Some waste pickers popularly known as scavengers on Thursday, July 19, 2018 said they needed an environment conducive and open spaces to do their businesses.
They said this in separate interviews with the News Agency of Nigeria (NAN) in Lagos.
According to them, an environment conducive is necessary as they provide essential services to keep the environment clean by picking useful waste materials for recycling.
NAN reports that the waste pickers call their business “Bola Business”.
One of them, Alhaji Ibrahim, said that the business had helped to provide sources of livelihoods for some youths and children that have no one to cater for their needs.
‘‘I deal on iron scraps and l have about 20 workers who l give between N10,000 and N20,000 daily to go round Lagos, buying iron scraps from residential areas, business areas and offices.
‘‘They also pick useful iron scraps from the dustbins and off the roads.
‘‘When they stumble on big irons that cost more than the money on them they call my attention to it,’’ he said.
Ibrahim said that when the heap of iron scraps was enough to fill a trailer he had 10 workers on ground, sorting out the iron and loading them into the trailer.
He said the sorting out normally takes between a week and 10 days to accomplish.
Ibrahim, who said each trailer could carry between 20 tonnes and 30 tonnes, stated that the vehicles would then take the material to a melting company where the scraps were weighed and paid for.
Ibrahim said that each trailer load cost between N2 million to N2.5 million and that the payments were made a day after delivery to the company.
Mr Ibrahim Iberi, a waste plastic collector and dealer, said that they needed open spaces to store the plastic waste collected before it could fill a lorry.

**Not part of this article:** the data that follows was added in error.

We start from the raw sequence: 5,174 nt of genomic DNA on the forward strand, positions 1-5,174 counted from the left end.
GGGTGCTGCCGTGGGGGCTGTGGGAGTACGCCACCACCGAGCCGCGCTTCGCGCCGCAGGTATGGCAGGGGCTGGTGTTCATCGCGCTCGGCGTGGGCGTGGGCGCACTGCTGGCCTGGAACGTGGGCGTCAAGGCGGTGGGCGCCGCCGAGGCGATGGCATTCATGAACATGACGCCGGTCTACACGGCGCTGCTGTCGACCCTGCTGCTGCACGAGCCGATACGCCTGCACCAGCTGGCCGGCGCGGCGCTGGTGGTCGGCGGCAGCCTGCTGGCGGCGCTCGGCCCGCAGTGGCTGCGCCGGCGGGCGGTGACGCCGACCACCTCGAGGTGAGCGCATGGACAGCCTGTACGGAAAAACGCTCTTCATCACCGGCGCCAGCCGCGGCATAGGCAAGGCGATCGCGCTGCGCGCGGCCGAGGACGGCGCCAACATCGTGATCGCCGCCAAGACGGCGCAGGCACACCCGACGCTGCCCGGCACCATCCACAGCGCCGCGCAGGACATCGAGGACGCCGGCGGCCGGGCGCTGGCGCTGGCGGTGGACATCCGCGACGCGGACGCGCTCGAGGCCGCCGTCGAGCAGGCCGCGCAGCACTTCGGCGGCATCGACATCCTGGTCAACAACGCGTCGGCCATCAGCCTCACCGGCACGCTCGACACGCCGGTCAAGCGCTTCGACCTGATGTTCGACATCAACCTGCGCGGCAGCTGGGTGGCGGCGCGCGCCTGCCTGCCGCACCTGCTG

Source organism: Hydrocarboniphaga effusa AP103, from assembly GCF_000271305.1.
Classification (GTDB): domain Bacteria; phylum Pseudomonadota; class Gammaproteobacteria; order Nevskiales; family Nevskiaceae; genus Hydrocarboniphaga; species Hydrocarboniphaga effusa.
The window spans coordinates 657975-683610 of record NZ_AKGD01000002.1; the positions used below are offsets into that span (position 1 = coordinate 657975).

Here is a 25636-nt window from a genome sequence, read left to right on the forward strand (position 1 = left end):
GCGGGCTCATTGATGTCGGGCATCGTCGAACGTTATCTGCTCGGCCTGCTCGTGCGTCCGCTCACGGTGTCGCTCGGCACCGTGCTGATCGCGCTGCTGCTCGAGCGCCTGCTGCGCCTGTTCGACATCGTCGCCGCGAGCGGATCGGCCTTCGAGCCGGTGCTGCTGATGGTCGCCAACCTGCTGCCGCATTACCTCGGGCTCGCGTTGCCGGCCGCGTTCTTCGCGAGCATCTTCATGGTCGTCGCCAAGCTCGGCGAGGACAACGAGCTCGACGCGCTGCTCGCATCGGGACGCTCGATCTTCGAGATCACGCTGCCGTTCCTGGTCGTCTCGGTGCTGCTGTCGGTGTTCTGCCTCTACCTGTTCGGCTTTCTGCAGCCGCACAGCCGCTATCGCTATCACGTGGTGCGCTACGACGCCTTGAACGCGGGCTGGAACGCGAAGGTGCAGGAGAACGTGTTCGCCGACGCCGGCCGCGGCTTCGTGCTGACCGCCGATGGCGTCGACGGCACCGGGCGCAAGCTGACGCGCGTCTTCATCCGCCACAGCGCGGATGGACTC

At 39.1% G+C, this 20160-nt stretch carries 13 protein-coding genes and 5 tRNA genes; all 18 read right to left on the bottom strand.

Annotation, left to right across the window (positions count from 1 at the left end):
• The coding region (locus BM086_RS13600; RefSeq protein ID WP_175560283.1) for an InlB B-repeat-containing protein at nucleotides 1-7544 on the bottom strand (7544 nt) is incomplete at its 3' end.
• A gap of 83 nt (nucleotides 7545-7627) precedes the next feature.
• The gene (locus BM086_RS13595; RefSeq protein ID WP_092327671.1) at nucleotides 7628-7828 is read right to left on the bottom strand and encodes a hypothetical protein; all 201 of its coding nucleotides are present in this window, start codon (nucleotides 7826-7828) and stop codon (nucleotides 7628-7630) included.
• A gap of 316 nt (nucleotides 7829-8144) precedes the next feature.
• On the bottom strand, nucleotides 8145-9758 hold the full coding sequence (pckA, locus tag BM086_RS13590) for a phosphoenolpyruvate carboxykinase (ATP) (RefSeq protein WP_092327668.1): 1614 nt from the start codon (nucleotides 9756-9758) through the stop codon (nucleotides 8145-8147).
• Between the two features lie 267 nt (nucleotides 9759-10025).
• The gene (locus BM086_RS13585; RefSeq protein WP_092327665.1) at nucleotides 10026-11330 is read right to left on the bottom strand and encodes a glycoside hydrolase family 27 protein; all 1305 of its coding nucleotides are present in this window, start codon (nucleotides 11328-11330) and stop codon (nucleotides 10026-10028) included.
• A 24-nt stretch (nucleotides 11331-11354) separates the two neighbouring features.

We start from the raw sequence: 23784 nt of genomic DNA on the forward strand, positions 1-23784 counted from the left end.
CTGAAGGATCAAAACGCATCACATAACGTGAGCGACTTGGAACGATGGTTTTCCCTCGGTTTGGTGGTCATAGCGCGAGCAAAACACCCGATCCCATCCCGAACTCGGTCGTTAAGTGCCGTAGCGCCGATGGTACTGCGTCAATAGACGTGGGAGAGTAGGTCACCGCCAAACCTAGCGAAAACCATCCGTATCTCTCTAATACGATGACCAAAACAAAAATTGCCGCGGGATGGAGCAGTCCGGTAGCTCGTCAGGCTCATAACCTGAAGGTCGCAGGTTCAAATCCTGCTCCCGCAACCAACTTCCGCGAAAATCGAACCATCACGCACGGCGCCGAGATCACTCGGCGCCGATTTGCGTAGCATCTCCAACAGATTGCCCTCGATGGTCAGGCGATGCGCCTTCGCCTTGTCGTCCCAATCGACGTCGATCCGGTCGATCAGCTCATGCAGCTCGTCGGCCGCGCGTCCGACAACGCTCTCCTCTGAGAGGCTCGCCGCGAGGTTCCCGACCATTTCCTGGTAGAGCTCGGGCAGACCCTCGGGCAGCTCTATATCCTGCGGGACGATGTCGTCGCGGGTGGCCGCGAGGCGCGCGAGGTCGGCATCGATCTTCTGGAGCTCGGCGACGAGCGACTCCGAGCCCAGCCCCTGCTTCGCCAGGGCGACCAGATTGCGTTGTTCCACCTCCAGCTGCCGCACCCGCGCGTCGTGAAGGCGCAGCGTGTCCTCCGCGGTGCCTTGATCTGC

‘‘This business is called Bola business.
‘‘I buy all kinds of plastic waste either from individuals or waste pickers, who picked materials and come here to sell them to us.
‘‘We buy plastic waste from waste pickers at N60 per kilo and sell to our customers at N70 per kilo.
‘‘Those who buy from us are the people that supply waste to companies that melt and recycle them,’’ he said.
Iberi said that the waste would weigh up to one tonnes before they sold them to those who supply them to companies.
Ibrahim Tukur-Karabomsou, a scrap dealer on household used items, said they sell the items as they bought them.
‘‘For instance, some antiquity bed we bought for N2,000 can be sold for between N5,000 and N6,000.
‘‘We call it here blind market because the buyers pick things and pay for them without testing them.
‘‘We sell as we buy, we do not repair or refurbish them.
‘‘Those who buy takes the responsibility of putting in order what they bought,’’ he said.
Tukur-karabomsou said that most of what they have were bought by PSP Operators after they had sorted the waste collected from residential areas.
Mr Lawal Nurudeen, the Vice-Chairman, maize section, Jakande Fruit Market Ketu/Ikosi, said that the disposal of the maize husks had been properly organised by maize sellers.
‘‘Farmers load and bring maize from their farms to the market for sell.
‘‘We collect ground rents and coordinate the activities of the maize dealers so that there are no problems.
‘‘To dispose the maize husks, the dealers pay some wheel barrow boys who take them to the Earth Care waste collection van at the road side.
‘‘The boys are contracted by the maize dealers and they in turn pay a token for the trucks to carry them,” he said.
Nurudeen said that the trucks did not accept any other waste except maize husks, plantain sticks, rotten oranges, water melon and cucumber among other fruits.
He said the other non-degradable market waste were handled and paid for by the market association, adding that the association has its own trucks that carry waste.
The driver of the Earth Care truck, who spoke on condition of anonymity, said that the maize dealers gave him N15, 000 as fuel cost to evacuate the maize and other fruit husks.
‘‘Before, we carry the husks for free but because of the way things are now, they give me just money to fuel the truck.
‘‘The refuse is taken to a company that turns it into fertiliser used by farmers,’’ he said.
Mr Henshaw George-Agbugba, said was trading in electronics and house hold items.
‘‘If l go to the scrap dealers and see useful item in good condition l buy, refurbish and sell.
‘‘The good thing is that you buy the products cheap and depending on how lucky you are, you can sell at five times higher than the price you bought them,’’ he said.
George-Agbugba said that because electronic products normally take time to be sold, he buys household moving items to sell as a survival strategy.
By Chidinma Agu